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The association between suicide and the socio-economic characteristics of geographical areas: a systematic review

Published online by Cambridge University Press:  23 November 2005


DAVID H. REHKOPF
Affiliation:
Department of Society, Human Development and Health, Harvard School of Public Health, Boston, MA, USA
STEPHEN L. BUKA
Affiliation:
Department of Society, Human Development and Health, Harvard School of Public Health, Boston, MA, USA Department of Epidemiology, Harvard School of Public Health, Boston, MA, USA

Abstract

Background. Despite an extensive literature, there have been widely divergent findings regarding the direction of the association between area socio-economic characteristics and area suicide rates, with high-quality studies finding either a direct relation (higher rates of suicide in higher socio-economic areas), an inverse relation (lower rates of suicide in higher socio-economic areas) or no association.

Method. We performed a systematic review of the literature dating from 1897 to 2004 and identified 86 publications with 221 separate analyses that met our inclusion criteria. We examined the percent of direct, inverse and null findings stratified by key study characteristics including size of aggregated area, socio-economic measure used, region of study, control variables and study design.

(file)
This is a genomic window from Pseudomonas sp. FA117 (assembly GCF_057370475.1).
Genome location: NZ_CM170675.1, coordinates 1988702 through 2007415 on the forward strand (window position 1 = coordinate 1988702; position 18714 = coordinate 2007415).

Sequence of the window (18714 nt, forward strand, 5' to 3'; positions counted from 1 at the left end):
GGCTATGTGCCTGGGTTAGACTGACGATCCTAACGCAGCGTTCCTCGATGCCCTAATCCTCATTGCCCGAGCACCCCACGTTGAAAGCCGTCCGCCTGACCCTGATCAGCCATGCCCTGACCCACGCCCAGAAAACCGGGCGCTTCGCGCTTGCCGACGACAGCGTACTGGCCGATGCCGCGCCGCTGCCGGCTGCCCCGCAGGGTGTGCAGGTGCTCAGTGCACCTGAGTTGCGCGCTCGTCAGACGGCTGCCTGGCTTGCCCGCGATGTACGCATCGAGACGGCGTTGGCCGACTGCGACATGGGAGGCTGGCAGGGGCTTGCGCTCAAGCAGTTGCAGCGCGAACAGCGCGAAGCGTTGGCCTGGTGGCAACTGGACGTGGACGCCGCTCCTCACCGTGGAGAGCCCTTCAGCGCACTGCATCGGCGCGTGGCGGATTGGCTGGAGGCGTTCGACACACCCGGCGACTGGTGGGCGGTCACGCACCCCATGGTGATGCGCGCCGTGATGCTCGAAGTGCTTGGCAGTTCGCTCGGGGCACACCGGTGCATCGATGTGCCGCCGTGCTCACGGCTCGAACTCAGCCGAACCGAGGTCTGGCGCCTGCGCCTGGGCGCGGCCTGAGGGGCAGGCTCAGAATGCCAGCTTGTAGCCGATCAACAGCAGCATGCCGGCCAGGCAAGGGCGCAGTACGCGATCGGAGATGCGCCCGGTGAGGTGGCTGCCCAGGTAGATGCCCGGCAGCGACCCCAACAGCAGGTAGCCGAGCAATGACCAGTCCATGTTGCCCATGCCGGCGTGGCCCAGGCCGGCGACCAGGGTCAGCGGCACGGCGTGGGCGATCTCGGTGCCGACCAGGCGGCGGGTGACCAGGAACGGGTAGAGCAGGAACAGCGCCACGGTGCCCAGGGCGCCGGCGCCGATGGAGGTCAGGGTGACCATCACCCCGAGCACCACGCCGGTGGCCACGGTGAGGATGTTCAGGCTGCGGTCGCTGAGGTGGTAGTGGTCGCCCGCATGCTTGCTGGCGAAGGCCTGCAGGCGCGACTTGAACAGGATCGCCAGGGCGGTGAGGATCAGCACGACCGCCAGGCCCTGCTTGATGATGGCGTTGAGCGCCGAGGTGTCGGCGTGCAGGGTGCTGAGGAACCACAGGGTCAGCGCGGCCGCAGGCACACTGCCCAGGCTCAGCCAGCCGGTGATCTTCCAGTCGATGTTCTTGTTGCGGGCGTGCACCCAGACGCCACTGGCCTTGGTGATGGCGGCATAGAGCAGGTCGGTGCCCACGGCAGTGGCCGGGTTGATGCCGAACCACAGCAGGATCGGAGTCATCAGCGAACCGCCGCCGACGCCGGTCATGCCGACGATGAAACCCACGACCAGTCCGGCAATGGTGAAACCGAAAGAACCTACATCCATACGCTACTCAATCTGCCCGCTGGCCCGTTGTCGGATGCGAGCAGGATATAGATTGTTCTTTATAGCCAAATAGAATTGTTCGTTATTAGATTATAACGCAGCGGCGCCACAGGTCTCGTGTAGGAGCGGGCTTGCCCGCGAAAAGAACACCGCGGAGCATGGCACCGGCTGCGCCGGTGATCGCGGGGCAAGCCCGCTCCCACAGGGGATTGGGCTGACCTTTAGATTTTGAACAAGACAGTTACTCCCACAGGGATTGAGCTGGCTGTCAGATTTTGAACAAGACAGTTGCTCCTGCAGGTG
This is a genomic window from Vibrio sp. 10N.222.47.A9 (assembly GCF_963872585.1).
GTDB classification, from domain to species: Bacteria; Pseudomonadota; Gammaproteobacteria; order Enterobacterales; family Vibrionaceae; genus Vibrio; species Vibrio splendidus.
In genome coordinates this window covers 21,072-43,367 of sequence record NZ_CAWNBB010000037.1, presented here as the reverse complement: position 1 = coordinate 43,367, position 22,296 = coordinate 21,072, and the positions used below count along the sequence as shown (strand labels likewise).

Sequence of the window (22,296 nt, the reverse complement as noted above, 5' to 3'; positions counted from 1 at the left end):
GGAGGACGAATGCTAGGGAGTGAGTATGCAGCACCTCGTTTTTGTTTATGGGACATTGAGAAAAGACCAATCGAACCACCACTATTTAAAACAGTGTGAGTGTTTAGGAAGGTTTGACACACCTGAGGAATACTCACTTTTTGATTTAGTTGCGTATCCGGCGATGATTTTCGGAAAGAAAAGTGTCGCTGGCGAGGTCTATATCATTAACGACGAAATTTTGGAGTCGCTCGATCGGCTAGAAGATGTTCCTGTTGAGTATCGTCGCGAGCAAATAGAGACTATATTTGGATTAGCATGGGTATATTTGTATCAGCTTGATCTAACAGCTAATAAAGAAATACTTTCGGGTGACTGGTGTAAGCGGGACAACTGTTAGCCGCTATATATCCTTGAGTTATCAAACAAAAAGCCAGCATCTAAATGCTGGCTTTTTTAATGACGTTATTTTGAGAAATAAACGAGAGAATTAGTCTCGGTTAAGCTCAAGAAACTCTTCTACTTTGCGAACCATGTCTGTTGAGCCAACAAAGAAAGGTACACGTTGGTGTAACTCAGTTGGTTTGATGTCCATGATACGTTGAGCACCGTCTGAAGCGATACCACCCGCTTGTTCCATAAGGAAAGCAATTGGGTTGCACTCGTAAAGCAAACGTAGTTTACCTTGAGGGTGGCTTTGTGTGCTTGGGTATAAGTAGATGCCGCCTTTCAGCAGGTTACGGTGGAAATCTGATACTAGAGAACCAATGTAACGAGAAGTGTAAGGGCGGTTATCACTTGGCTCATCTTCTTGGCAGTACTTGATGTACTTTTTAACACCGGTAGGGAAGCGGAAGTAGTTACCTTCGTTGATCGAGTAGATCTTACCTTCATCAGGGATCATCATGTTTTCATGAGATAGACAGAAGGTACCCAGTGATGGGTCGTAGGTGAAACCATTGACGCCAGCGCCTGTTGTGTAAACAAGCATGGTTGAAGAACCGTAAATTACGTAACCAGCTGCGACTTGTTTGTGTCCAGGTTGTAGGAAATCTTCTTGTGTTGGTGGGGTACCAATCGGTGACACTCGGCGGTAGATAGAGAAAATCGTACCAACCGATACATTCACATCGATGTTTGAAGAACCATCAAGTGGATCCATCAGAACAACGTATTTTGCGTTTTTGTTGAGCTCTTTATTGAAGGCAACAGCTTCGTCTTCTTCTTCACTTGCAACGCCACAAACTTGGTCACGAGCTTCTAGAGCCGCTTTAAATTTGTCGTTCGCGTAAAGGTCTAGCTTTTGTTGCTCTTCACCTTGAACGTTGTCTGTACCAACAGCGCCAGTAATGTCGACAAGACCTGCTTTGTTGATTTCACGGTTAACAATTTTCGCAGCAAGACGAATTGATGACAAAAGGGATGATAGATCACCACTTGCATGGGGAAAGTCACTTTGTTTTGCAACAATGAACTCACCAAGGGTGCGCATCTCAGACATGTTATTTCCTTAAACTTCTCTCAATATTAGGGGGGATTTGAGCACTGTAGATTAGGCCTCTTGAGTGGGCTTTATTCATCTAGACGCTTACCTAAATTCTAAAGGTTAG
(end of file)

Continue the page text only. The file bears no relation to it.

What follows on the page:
Results. Analyses at the community level are significantly more likely to demonstrate lower rates of suicide among higher socio-economic areas than studies using larger areas of aggregation. Measures of area poverty and deprivation are most likely to be inversely associated with suicide rates and median income is least likely to be inversely associated with suicide rates. Analyses using measures of unemployment and education and occupation were equally likely to demonstrate inverse associations. Study results did not vary significantly by gender or by study design.

Conclusions. The heterogeneity of associations is mostly accounted for by study design features that have largely been neglected in this literature. Enhanced attention to size of region and measurement strategies provide a clearer picture of how suicide rates vary by region. Resources for suicide prevention should be targeted to high poverty/deprivation and high unemployment areas.


Type
Review Article
Copyright
2005 Cambridge University Press

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